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Bedti-Varada river inter-linking project

  • Published
    2nd Aug, 2022
Context

The Union Ministry of Jal Shakti (water resources), under the ‘National Perspective Plan’, had called for proposals to transfer water from water surplus basins to water deficit basins

About
  • National Water Development Agency (NWDA) had identified 30 links in the country that included 16 peninsular rivers.
  • There were two sensitive proposals among the six Karnataka proposals.
  • These were the Bedti-Dharma-Varada and Aghanashini-Varada river links.

About Bedti-Varada river inter-linking project:

  • The Bedti-Varada project was envisaged in 1992 to supply drinking water.
  • The plan aims to link the Bedti, a river flowing west into the Arabian Sea, with the Varada, a tributary of the Tungabhadra River, which flows into the Krishna, which in turn flows into the Bay of Bengal.
  • A massive dam will be erected at Hirevadatti in Gadag district.
  • A second dam will be built on the Pattanahalla River at Menasagoda in Sirsi, Uttara Kannada district.
  • Both dams will take water to the Varada via tunnels.
  • The pre-feasibility report of the ‘Bedti-Varada link proposal’ was submitted by NWDA in August 2021.
  • It envisaged the diversion of 242 million cubic metres (mcm) from the Bedti Basin to the water-scarce Tungabhadra sub-basin to irrigate 60,200 hectares (ha) in the Tungabhadra Project command Area of Raichur district.
  • The draft detailed project report (DPR) of the Bedti-Dharma-Varada link and the drawings submitted by NWDA to the Government of Karnataka in February 2022, cover parts of the Bedti-Conservation Reserve and Shalmala Riparian Conservation Reserve.
  • These are in the Western Ghats, which is eco-sensitive and a biodiversity hotspot.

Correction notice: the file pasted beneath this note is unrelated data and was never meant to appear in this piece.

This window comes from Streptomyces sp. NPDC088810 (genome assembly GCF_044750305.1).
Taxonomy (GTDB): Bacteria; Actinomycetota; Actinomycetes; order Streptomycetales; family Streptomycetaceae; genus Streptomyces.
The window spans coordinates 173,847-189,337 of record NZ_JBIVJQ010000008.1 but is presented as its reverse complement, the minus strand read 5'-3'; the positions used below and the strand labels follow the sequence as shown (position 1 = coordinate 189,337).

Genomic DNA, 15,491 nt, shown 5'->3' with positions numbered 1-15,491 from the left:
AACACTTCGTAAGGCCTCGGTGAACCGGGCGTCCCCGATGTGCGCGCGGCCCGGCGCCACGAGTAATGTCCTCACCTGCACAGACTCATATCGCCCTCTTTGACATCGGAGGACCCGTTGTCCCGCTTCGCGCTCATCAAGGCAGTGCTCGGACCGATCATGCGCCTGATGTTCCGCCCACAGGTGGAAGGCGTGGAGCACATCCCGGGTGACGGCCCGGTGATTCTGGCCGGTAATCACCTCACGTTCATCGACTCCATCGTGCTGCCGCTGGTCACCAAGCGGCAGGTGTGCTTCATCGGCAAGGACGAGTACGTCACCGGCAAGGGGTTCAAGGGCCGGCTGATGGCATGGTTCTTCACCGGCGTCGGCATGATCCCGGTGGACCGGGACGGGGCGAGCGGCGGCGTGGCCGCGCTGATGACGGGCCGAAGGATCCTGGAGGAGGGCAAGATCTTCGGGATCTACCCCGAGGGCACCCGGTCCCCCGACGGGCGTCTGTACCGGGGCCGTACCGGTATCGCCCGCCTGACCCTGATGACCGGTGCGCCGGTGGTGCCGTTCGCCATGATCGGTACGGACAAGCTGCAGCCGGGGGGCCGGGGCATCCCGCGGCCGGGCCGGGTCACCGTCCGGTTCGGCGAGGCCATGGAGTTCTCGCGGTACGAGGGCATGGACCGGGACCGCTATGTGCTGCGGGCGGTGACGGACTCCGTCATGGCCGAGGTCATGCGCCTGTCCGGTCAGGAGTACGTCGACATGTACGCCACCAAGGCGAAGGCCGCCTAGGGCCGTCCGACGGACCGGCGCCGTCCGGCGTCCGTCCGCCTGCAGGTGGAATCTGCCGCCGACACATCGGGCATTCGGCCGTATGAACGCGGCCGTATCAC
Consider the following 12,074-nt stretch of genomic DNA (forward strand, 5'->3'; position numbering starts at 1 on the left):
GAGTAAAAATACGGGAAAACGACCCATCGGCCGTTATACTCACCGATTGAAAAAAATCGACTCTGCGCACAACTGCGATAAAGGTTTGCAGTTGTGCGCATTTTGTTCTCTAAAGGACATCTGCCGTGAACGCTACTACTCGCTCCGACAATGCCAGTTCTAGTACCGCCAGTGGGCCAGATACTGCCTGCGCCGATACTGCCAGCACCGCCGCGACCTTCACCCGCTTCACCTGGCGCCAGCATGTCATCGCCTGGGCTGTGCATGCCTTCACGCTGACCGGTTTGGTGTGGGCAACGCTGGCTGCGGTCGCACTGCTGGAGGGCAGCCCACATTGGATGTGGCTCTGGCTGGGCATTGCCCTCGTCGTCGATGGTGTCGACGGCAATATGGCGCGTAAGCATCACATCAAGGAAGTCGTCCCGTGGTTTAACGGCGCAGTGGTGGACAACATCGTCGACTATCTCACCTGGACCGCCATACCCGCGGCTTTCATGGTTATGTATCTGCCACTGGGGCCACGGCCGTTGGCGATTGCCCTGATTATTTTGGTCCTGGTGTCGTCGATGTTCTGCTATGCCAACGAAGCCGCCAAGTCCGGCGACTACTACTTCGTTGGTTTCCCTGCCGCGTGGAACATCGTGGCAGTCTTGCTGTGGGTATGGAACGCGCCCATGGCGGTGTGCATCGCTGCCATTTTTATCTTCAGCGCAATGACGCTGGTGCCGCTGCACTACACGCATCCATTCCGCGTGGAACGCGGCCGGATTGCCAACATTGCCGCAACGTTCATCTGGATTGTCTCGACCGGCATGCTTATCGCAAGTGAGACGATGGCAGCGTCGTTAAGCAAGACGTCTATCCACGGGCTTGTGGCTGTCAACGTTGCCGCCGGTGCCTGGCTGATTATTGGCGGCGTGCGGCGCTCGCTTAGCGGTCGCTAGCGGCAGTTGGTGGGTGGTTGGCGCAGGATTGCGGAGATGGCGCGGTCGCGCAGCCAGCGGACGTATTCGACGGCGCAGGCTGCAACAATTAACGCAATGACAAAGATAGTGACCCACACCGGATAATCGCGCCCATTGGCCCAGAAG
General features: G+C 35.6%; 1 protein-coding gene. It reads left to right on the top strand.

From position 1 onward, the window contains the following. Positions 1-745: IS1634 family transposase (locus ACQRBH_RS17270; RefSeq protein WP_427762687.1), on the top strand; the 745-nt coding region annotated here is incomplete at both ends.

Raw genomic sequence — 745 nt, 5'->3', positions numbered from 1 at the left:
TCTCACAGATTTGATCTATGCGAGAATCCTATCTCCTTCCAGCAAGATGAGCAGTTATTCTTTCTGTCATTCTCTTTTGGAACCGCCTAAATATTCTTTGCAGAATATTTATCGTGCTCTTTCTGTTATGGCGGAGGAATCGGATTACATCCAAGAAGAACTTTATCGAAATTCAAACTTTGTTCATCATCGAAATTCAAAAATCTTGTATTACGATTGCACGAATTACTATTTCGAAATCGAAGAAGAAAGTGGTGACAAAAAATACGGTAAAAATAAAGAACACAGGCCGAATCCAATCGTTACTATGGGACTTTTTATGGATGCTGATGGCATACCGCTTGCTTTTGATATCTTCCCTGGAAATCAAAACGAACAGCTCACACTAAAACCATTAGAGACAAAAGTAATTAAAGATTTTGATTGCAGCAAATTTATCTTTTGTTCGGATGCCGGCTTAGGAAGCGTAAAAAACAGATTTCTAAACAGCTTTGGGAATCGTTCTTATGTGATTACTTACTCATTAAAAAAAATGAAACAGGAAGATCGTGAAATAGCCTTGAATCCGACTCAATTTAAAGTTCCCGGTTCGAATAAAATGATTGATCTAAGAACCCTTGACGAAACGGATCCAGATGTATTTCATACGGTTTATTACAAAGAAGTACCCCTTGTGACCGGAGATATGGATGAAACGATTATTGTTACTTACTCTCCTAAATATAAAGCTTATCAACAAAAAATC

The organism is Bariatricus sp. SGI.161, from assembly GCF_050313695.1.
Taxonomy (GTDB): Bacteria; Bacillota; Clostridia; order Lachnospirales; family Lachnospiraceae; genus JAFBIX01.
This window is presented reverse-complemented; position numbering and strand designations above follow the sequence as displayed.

Implications of the project:

If the project is implemented:

  • The livelihood of the people in the downstream areas will be adversely impacted and the flora and fauna at the estuary will be affected.
  • Forest loss shall impair the hydrological cycle, monsoon pattern and climatological conditions in the donor as well in the recipient basins.
  • There will be threats to endangered species.
  • When the free annual flow of water in the river system is prevented, there will be on-land transgression of marine water in the coastal zone. This will cause impairment of the interface between fresh and marine water, resulting in an acute shortage of drinking water.
  • Changes in land use will aggravate natural hazards like landslides, lead to loss of forest wealth, disturb wildlife and human lead of life.
  • The additional storage of 524 mcm of water, to be diverted from the proposed project into the heavily silted Tungabhadra reservoir, does not sounds technically possible.
  • It will aggravate further, the problem of water logging and soil salinity in the area already under irrigation from the Tungabhadra Project.
  • The surface and groundwater resources of the donor basin will be severely affected (both) for irrigation and even drinking needs during lean season.

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